the cut of one's jib


From The Collaborative International Dictionary of English v.0.48:

Jib \Jib\ (j[i^]b), n. [Named from its shifting from side to
   side. See Jib, v. i.., Jibe.]
   [1913 Webster]
   1. (Naut.) A triangular sail set upon a stay or halyard
      extending from the foremast or fore-topmast to the
      bowsprit or the jib boom. Large vessels often carry
      several jibs; as, inner jib; outer jib; flying jib; etc.
      [1913 Webster]

   2. (Mach.) The projecting arm of a crane, from which the load
      is suspended.
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   3. One that jibs, or balks; a jibber.
      [Webster 1913 Suppl.]

   4. A stationary condition; a standstill.
      [Webster 1913 Suppl.]

   Jib boom (Naut.), a spar or boom which serves as an
      extension of the bowsprit. It is sometimes extended by
      another spar called the flying jib boom. [Written also
      gib boom.]

   Jib crane (Mach.), a crane having a horizontal jib on which
      a trolley moves, bearing the load.

   Jib door (Arch.), a door made flush with the wall, without
      dressings or moldings; a disguised door.

   Jib header (Naut.), a gaff-topsail, shaped like a jib; a
      jib-headed topsail.

   Jib topsail (Naut.), a small jib set above and outside of
      all the other jibs.

   The cut of one's jib, one's outward appearance. [Colloq.]
      --Sir W. Scott.
      [1913 Webster]
.

From The Collaborative International Dictionary of English v.0.48:

Cut \Cut\, n.
   1. An opening made with an edged instrument; a cleft; a gash;
      a slash; a wound made by cutting; as, a sword cut.
      [1913 Webster]

   2. A stroke or blow or cutting motion with an edged
      instrument; a stroke or blow with a whip.
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   3. That which wounds the feelings, as a harsh remark or
      criticism, or a sarcasm; personal discourtesy, as
      neglecting to recognize an acquaintance when meeting him;
      a slight.
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            Rip called him by name, but the cur snarled, snapped
            his teeth, and passed on. This was an unkind cut
            indeed.                               --W. Irving.
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   4. A notch, passage, or channel made by cutting or digging; a
      furrow; a groove; as, a cut for a railroad.
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            This great cut or ditch Secostris . . . purposed to
            have made a great deal wider and deeper. --Knolles.
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   5. The surface left by a cut; as, a smooth or clear cut.
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   6. A portion severed or cut off; a division; as, a cut of
      beef; a cut of timber.
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            It should be understood, moreover, . . . that the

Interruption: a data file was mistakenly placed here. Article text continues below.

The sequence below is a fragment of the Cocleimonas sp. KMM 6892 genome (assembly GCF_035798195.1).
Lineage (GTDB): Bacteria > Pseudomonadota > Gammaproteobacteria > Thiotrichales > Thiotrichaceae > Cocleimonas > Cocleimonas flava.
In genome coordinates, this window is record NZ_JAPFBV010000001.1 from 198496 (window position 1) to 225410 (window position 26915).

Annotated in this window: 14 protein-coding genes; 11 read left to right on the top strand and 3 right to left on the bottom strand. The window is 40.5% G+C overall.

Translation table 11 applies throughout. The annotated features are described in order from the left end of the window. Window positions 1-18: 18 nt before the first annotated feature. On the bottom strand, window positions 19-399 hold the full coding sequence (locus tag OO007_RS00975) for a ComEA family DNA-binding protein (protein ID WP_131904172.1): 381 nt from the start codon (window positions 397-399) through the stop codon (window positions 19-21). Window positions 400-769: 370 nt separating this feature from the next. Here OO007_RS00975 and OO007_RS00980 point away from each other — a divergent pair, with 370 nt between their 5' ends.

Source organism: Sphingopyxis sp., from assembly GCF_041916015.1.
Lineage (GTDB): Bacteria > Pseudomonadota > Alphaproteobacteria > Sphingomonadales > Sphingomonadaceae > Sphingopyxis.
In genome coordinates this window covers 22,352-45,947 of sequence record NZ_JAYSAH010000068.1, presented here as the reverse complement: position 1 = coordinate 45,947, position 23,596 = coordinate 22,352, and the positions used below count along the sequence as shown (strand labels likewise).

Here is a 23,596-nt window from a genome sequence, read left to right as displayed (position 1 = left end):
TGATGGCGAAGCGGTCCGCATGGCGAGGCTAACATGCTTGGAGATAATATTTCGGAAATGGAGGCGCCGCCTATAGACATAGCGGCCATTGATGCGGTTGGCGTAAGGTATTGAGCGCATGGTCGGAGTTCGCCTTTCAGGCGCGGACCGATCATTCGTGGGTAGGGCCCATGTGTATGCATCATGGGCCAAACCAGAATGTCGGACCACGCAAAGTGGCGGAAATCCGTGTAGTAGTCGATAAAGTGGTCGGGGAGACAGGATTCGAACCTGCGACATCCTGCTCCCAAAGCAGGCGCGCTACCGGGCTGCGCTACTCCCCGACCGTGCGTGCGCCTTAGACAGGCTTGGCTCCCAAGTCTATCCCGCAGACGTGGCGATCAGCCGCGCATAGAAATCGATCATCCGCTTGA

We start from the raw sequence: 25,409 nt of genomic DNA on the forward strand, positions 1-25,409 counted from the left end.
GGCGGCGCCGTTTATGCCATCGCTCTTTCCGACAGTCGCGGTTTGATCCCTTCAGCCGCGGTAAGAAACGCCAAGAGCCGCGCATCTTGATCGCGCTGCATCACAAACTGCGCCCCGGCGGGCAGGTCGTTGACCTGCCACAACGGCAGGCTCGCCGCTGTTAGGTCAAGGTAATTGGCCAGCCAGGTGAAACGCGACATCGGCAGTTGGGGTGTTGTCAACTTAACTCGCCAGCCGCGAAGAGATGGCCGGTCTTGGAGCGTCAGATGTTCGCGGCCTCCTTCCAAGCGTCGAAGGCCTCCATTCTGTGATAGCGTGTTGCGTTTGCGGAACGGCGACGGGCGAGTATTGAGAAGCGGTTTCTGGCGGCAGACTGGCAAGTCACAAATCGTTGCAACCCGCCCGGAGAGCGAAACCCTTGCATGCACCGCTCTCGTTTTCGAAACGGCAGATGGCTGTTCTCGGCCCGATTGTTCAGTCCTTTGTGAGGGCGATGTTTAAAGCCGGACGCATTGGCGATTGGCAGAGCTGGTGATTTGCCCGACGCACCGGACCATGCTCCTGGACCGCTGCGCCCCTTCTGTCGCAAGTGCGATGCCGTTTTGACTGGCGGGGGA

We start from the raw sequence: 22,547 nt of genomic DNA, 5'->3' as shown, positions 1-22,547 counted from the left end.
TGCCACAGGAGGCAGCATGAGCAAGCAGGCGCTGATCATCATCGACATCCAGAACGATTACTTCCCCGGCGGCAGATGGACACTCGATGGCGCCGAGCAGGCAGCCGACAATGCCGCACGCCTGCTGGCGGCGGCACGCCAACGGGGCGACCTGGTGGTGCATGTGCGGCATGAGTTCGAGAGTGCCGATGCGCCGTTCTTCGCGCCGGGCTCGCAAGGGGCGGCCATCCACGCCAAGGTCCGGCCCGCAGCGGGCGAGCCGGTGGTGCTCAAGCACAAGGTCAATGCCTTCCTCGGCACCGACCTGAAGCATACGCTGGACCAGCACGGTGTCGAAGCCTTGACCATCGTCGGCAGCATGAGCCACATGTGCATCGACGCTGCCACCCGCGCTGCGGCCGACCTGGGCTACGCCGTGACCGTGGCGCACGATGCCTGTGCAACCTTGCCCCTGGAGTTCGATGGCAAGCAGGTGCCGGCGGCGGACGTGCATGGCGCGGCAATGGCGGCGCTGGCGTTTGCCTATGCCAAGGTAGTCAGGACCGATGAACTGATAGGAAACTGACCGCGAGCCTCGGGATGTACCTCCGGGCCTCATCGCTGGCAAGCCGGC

group are not arbitrary cuts, but natural groups or
            types.                                --Dana.
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   7. An engraved block or plate; the impression from such an
      engraving; as, a book illustrated with fine cuts.
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   8.
      (a) The act of dividing a pack cards.
      (b) The right to divide; as, whose cut is it?
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   9. Manner in which a thing is cut or formed; shape; style;
      fashion; as, the cut of a garment.
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            With eyes severe and beard of formal cut. --Shak.
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   10. A common work horse; a gelding. [Obs.]
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             He'll buy me a cut, forth for to ride. --Beau. &
                                                  Fl.
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   11. The failure of a college officer or student to be present
       at any appointed exercise. [College Cant]
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   12. A skein of yarn. --Wright.
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   13. (Lawn Tennis, etc.) A slanting stroke causing the ball to
       spin and bound irregularly; also, the spin so given to
       the ball.
       [Webster 1913 Suppl.]

   14. (Cricket) A stroke on the off side between point and the
       wicket; also, one who plays this stroke.
       [Webster 1913 Suppl.]

   A cut in rates (Railroad), a reduction in fare, freight
      charges, etc., below the established rates.

   A short cut, a cross route which shortens the way and cuts
      off a circuitous passage.

   The cut of one's jib, the general appearance of a person.
      [Colloq.]

   To draw cuts, to draw lots, as of paper, etc., cut unequal
      lengths.
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            Now draweth cut . . .
            The which that hath the shortest shall begin.
                                                  --Chaucer.
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